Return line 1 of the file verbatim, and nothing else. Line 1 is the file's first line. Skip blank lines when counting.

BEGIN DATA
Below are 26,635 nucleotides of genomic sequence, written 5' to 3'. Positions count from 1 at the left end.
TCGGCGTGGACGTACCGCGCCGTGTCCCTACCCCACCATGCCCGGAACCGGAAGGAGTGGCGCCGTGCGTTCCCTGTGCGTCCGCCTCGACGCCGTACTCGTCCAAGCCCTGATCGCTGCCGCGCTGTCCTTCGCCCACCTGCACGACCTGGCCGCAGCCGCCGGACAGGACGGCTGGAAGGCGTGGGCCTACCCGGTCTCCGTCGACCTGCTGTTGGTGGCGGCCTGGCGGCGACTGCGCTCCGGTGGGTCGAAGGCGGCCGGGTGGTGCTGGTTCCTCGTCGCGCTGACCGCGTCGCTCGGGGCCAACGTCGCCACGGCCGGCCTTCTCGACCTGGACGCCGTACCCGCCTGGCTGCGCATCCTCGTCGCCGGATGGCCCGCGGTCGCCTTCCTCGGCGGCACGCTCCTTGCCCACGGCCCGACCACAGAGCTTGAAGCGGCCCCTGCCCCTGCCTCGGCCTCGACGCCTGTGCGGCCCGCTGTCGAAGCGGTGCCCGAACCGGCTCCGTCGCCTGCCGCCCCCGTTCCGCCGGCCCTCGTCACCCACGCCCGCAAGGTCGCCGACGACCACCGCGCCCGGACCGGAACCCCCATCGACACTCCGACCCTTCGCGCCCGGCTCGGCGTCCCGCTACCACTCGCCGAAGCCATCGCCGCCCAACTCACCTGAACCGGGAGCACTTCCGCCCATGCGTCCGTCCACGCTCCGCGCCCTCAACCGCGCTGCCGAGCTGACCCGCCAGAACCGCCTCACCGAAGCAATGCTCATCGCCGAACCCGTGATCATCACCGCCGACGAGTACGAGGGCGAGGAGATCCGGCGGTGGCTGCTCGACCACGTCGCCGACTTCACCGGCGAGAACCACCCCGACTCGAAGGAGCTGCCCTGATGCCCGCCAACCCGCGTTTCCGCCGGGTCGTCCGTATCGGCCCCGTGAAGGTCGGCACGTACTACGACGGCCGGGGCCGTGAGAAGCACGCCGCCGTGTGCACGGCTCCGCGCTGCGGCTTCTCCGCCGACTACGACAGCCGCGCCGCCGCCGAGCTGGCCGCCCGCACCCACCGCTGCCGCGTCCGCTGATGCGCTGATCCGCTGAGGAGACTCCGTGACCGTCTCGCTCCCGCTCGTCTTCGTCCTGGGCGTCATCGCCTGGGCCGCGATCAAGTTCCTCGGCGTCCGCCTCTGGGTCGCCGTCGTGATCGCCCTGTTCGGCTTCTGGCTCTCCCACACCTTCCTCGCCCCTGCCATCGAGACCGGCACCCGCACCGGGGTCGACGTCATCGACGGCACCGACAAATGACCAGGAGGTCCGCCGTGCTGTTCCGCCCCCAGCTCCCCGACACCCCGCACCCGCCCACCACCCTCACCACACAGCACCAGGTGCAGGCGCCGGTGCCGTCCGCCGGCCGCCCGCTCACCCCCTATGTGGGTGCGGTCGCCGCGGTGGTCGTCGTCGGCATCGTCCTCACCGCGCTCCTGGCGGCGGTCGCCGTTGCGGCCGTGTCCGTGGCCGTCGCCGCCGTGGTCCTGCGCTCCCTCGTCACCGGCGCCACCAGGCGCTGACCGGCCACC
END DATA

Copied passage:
Below are 26,635 nucleotides of genomic sequence, written 5' to 3'. Positions count from 1 at the left end.